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Facebook lets advertisers target insecure teens, says report

Leaked documents allegedly show how Facebook helps brands find teenagers in their most vulnerable moments.

Facebook is accused of helping advertisers target insecure teenagers.
Ted Soqui, Corbis via Getty Images

When the world's got you down, there's nothing better than commercials for a little pick-me-up.

Leaked documents from Facebook's team in Australia allegedly show the social giant's ability to help advertisers target teens who feel "worthless." The documents, first revealed by The Australian, say Facebook can spot when teens "need a confidence boost."

The documents reportedly get even more specific, saying Facebook's algorithm can pinpoint when teens feel "useless," "stressed," "failure," "silly," "stupid," "worthless" and "defeated." Using Facebook's tools as well as image recognition, advertisers would be able to find teens in some of their lowest moments -- and then target ads to them.

This isn't the first time the social network's algorithmic advertising has caused trouble. In November, Facebook pulled an ad tool that excluded people based on their "ethnic affinity." Studies have shown that social media has been linked to lower self-esteem for young people, with strong ties between using social networks and body image issues.

The leaked documents also detailed how advertisers could use Facebook's algorithms to find teens who were interested in "working out and losing weight" and promote health products, according to The Australian. Facebook's team in Australia was reportedly looking to capitalize on 6.4 million teens who use the social network in their region.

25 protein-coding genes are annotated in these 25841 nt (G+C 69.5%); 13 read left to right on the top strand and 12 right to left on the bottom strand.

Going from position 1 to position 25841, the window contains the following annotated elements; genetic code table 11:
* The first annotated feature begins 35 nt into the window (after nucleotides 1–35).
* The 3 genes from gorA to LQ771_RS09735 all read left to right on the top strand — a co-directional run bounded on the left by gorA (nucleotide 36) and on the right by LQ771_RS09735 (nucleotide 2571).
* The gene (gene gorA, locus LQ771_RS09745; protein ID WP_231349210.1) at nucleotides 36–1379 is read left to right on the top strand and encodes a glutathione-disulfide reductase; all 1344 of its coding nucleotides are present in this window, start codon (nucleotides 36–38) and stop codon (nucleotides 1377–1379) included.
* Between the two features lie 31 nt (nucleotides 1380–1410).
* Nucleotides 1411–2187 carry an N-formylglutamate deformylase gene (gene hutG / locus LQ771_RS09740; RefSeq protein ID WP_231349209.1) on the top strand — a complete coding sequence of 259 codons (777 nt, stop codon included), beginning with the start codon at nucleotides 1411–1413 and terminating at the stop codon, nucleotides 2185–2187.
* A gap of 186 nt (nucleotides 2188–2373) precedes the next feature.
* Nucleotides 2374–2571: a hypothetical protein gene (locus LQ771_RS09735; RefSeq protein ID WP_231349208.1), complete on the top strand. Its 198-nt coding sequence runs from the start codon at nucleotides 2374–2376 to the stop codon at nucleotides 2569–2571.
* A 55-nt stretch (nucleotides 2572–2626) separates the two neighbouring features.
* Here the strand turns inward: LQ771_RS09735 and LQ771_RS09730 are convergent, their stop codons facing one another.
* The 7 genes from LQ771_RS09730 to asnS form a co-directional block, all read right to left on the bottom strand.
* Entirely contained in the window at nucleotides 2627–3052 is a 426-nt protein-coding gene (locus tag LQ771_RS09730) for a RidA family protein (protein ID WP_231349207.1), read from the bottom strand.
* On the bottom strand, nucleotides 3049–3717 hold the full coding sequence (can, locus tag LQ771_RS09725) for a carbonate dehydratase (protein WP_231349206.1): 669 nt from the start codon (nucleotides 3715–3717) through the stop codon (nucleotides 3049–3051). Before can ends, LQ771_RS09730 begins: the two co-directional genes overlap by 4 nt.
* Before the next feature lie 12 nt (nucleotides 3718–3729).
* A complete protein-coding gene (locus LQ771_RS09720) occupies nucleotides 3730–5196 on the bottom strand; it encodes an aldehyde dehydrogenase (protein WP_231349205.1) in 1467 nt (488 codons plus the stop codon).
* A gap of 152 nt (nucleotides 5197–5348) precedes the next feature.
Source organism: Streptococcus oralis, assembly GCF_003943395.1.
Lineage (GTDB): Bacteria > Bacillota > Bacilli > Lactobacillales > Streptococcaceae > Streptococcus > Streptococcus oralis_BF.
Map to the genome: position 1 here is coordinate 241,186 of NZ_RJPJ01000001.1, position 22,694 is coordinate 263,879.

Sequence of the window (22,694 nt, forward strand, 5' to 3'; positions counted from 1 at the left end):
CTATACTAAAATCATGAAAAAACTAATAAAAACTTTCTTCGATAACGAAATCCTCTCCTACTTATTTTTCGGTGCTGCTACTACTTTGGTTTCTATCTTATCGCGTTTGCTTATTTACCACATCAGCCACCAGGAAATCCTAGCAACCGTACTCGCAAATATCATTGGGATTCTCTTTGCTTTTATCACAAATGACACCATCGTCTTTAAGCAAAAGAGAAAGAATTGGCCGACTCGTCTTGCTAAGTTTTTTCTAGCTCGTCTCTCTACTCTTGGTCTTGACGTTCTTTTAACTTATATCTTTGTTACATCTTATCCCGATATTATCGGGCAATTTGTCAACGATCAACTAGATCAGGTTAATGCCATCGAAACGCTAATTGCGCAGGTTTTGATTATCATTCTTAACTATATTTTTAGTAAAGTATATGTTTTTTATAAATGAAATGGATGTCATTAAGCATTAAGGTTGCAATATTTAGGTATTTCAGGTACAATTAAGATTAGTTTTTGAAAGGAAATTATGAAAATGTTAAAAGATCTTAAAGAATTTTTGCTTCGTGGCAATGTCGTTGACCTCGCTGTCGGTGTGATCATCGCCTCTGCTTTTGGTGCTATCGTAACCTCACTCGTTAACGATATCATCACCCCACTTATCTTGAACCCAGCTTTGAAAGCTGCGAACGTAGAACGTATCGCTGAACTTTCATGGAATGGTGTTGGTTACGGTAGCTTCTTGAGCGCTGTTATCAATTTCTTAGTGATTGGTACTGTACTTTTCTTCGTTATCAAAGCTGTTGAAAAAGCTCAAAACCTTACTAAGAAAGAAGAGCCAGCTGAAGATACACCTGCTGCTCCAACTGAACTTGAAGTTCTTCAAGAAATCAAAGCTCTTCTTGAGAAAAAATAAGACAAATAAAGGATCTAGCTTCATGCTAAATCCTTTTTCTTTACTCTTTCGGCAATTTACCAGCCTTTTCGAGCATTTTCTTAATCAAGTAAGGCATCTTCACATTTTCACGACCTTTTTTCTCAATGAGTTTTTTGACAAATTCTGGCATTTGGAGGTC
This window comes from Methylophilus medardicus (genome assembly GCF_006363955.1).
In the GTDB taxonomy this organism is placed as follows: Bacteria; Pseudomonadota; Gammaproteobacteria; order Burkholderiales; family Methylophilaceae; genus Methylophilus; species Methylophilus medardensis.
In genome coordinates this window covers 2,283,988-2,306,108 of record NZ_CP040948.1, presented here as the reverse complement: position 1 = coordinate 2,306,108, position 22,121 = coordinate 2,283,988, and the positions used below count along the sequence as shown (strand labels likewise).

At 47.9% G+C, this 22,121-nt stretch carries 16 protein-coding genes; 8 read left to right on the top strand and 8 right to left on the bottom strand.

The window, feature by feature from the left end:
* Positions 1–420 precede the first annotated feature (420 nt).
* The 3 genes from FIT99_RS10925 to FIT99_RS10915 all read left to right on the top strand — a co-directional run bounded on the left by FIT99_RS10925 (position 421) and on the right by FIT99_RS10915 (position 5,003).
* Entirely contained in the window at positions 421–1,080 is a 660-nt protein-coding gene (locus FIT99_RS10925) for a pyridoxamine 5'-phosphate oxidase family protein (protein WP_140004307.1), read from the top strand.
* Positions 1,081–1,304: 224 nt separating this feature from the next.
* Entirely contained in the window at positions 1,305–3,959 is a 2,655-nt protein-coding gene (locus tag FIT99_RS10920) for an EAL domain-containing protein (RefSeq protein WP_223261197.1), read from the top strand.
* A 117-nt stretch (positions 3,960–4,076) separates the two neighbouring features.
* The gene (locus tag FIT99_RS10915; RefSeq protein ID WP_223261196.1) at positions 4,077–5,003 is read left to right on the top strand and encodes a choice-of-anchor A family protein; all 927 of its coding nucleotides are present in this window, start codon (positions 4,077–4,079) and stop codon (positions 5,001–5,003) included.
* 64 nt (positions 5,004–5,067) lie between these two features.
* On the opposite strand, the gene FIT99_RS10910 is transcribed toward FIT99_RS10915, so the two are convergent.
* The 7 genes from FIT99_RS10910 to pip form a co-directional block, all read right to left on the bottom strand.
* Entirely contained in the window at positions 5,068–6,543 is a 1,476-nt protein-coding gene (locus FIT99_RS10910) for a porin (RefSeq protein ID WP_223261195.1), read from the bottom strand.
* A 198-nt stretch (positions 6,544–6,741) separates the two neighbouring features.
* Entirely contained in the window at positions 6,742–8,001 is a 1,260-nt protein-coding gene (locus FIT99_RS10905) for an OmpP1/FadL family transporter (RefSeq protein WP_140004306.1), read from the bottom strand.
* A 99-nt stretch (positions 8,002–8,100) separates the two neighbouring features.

Facebook denied the allegations and called the article's premise "misleading."

"Facebook does not offer tools to target people based on their emotional state," the social network said in its official response on Sunday. "The analysis done by an Australian research was intended to help marketers understand how people express themselves on Facebook. It was never used to target ads and based on data that was anonymous and aggregated."

The company admitted the research didn't follow protocol and said it was reviewing details surrounding the mistakes.

With 1.2 billion people using the social network every day, Facebook is an advertiser's gold mine. More than 5 million companies are trying to get their products into your news feed each month.

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